Son of Piero de’ Medici. In 1469 Piero organized a joust to celebrate Lorenzo’s marriage to Clarice Orsini, and in the same year the succession passed, without discord, to Lorenzo. The Pazzi conspiracy (1478) and the following war challenged Medici predominance, yet Lorenzo’s leadership was consolidated by constitutional changes and by his securing peace with the papacy in 1480.

Lorenzo was both ruler and scholar. A distinguished vernacular poet, he was also passionately interested in Classical antiquity and became the centre of a humanist circle of poets, artists and philosophers, which included Marsilio Ficino, Pico della Mirandola, Angelo Poliziano, Botticelli, Bertoldo di Giovanni and Michelangelo. His taste in architecture was formed by Leon Battista Alberti, with whom he had studied antiques in Rome in 1465 and whose treatise he read repeatedly. He showed great interest in the architectural projects of his day; this has stimulated a debate on whether he may have been an amateur architect. Even if Lorenzo was not a practising architect, there is no doubt that Giuliano da Sangallo, whom he saw as able to revive the glories of antiquity, worked in close collaboration with him.

Lorenzo’s interest in antiquity is further underlined by the keenness with which he built up an expensive collection of antiquities, including sculptures, gems, cameos, vases and large-scale marble sculpture. . . . Moreover, he established a sculpture garden at S Marco, where he encouraged Michelangelo to study from the Antique, and before 1492 Michelangelo had carved his Virgin of the Steps and the Battle of the Centaurs (both Florence, Casa Buonarroti). Both Bertoldo and Michelangelo formed part of Lorenzo’s household, and this treatment of artists as the equals of humanist scholars and poets was unprecedented in Republican Florence. It introduced a new type of patronage and was associated with an increasing emphasis on the production of collector’s pieces.

Mary Bonn

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Medici, Piero de’

Piero (di Cosimo) [the Gouty] de’ Medici, Lord of Florence

(b Florence, 1416; reg 1464–9; d Florence, 3 Dec 1469).

Son of Cosimo de’ Medici. Raised in early humanist Florence, he was trained to assume his father’s civic and cultural leadership. His artistic tastes were apparently stimulated less by the aesthetic ideals of Republican Florence, however, than by those manifested in such north Italian centres of patronage as Ferrara and Venice, where the Medici lived in exile in 1433–4. Piero watched over family interests at the Council of Ferrara (1437–9) and responded positively to the style of Este court patronage, which he may have sought to emulate (with the wealth of the Medici bank behind him) in the decorations he commissioned for the new Palazzo Medici in Florence. His aesthetic preferences may be deduced from such commissions, which contrast with the large-scale ecclesiastical projects that his father sponsored: typically they show precise, often minute detailing (as in a bust of Piero by Mino da Fiesole), brilliant and resonating colour and rich surface finish.

Francis Ames-Lewis

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Michelangelo (Buonarroti) [Michelangelo di Lodovico Buonarroti Simoni]

(b Caprese, ?6 March 1475; d Rome, 18 Feb 1564). Italian sculptor, painter, draughtsman and architect. The elaborate exequies held in Florence after Michelangelo’s death celebrated him as the greatest practitioner of the three visual arts of sculpture, painting and architecture and as a respected poet. He is a central figure in the history of art: one of the chief creators of the Roman High Renaissance, and the supreme representative of the Florentine valuation of disegno. As a poet and a student of anatomy, he is often cited as an example of the ‘universal genius’ supposedly typical of the period. His professional career lasted over 70 years, during which he participated in, and often stimulated, great stylistic changes. The characteristic most closely associated with him is terribilità, a term indicative of heroic and awe-inspiring grandeur.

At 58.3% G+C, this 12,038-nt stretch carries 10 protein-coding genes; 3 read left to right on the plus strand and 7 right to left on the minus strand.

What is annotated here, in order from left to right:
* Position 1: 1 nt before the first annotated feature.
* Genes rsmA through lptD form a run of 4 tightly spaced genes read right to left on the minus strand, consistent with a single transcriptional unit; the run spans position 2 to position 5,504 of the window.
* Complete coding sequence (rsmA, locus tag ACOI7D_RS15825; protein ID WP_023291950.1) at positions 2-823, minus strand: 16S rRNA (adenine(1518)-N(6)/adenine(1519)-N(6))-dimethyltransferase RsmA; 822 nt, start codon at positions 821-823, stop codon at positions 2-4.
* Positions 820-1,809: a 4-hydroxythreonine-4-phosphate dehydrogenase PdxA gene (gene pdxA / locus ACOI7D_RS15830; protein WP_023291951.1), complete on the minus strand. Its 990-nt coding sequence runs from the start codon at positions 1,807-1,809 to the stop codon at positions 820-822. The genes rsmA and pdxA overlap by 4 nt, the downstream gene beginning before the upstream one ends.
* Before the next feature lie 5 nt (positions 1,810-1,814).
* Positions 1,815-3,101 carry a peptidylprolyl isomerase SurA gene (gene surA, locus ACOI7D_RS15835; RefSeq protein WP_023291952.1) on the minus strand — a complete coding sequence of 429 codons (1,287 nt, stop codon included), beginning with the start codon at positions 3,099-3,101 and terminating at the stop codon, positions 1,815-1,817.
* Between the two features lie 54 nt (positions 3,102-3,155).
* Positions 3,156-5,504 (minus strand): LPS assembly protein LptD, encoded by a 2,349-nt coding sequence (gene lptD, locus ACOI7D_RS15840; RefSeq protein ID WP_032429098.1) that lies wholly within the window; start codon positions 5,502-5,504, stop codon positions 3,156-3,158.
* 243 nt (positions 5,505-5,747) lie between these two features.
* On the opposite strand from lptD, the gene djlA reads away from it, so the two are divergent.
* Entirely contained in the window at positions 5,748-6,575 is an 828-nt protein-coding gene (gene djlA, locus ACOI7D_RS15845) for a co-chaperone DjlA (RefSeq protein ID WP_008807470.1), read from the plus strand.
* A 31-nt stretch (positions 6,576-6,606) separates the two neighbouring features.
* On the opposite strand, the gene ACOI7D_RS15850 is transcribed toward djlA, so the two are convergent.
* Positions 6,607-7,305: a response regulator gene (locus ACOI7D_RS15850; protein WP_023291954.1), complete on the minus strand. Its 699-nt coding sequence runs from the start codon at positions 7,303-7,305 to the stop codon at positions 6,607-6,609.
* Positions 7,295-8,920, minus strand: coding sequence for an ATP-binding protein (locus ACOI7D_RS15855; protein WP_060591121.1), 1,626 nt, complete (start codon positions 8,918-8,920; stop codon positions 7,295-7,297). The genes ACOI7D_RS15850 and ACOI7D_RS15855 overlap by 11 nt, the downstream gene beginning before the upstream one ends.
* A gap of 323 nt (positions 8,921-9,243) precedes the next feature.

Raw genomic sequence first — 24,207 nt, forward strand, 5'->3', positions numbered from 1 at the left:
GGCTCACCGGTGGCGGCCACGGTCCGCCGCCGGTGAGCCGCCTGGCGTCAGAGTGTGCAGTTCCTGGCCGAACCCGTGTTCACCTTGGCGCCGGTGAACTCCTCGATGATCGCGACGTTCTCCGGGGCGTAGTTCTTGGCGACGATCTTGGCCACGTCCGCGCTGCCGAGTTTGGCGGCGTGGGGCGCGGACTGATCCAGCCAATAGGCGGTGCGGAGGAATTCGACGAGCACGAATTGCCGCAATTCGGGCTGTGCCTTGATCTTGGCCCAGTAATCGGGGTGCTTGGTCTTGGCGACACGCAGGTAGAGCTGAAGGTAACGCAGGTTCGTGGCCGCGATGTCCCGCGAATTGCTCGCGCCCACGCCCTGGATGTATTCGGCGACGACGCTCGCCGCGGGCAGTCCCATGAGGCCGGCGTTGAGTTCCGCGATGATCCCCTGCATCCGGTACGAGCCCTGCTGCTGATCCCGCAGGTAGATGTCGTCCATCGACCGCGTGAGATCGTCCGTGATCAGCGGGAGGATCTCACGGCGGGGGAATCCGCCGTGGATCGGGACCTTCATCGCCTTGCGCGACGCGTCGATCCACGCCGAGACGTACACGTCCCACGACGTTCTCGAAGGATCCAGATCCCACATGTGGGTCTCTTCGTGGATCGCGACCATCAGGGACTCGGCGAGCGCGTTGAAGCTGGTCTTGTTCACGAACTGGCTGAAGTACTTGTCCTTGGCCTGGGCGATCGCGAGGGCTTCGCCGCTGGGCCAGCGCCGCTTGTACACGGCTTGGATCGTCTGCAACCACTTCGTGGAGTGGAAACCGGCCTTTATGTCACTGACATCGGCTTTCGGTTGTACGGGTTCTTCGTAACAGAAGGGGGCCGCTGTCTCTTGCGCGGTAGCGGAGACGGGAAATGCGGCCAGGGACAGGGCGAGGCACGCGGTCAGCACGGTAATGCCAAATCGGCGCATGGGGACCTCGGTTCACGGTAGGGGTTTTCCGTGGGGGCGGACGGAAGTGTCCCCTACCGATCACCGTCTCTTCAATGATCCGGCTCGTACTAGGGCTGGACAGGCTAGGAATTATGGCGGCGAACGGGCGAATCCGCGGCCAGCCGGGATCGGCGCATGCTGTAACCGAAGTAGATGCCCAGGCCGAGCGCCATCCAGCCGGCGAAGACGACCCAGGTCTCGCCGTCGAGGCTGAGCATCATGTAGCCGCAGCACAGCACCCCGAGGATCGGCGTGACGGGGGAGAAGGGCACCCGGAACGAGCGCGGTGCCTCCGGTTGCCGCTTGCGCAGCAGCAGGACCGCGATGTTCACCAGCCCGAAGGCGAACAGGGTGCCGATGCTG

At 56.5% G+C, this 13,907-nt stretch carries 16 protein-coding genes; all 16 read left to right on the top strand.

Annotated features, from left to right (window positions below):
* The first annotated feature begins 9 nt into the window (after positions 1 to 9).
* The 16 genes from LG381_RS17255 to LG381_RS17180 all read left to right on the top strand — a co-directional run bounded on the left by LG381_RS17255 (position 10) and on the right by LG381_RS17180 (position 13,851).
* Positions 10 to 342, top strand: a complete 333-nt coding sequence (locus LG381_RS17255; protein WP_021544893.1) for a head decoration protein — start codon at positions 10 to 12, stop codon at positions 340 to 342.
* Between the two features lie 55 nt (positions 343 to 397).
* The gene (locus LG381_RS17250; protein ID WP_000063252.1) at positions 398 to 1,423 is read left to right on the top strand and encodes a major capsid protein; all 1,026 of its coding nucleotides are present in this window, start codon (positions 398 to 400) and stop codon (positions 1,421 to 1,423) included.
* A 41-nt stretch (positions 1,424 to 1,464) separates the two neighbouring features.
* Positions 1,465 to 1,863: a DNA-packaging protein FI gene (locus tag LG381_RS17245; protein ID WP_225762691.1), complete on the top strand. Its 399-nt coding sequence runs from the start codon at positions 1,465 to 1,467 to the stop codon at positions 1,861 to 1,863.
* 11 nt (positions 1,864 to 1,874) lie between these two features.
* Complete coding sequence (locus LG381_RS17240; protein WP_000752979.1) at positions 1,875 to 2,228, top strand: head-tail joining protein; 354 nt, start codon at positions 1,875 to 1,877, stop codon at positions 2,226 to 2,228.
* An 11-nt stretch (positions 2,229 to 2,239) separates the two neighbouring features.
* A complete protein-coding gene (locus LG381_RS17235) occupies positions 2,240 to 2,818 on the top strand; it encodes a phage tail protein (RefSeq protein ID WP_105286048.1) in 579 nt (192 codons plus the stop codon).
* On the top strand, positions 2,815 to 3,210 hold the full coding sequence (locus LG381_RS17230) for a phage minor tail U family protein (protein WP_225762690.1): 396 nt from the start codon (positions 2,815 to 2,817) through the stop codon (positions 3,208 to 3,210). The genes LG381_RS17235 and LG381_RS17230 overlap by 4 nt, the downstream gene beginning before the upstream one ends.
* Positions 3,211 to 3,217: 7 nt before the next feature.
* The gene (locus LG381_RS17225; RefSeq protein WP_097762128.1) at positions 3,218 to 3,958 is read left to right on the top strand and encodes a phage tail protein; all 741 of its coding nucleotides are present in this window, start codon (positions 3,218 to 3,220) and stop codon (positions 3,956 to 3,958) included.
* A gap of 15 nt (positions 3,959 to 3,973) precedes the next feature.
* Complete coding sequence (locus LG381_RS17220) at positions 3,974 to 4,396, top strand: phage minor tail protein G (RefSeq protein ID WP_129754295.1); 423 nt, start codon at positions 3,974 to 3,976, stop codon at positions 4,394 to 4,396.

Anthony Hughes

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Montorsoli, Giovanni Angelo

(b Montorsoli, nr Florence, ?1507; d Florence, 31 Aug 1563). Italian sculptor and architect. After a three-year apprenticeship with Andrea di Piero Ferrucci, he worked as an assistant in Rome (producing rosettes on the cornices of St Peter’s), Perugia and Volterra. He then went to Florence to work on the New Sacristy (Medici Chapel) and the Biblioteca Laurenziana at S Lorenzo, probably from 1524; the influence of Michelangelo was to prove decisive. Work at S Lorenzo was suspended as a result of the expulsion of the Medici in 1527, and Montorsoli decided to enter a religious order; he was inducted into the Servite Order at SS Annunziata in 1530, taking his vows in 1531. For his monastery church he restored the wax portraits of the Medici family, which had been destroyed in 1527 . . .  In 1532 Michelangelo recommended him to Clement VII to restore antique statues in the Vatican; his restorations of the Laokoon group and the Apollo Belvedere (both Rome, Vatican, Mus. Pio-Clementino) ensured their enduring fame.

Karl Möseneder

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Nanni di Banco

(b Florence, c. 1380–85; d Florence, 1421). Italian sculptor. His father, Antonio di Banco (d 1415), a stone-carver at Florence Cathedral with whom he trained, was married in 1368, which provides a terminus post quem for Nanni’s birth. On 2 February 1405 Nanni matriculated in the Arte di Pietra e Legname, the masons’ guild, presumably to allow him into the cathedral workshops. He is first documented there on 31 December 1407, working with his father on the archivolt sculpture of the Porta della Mandorla.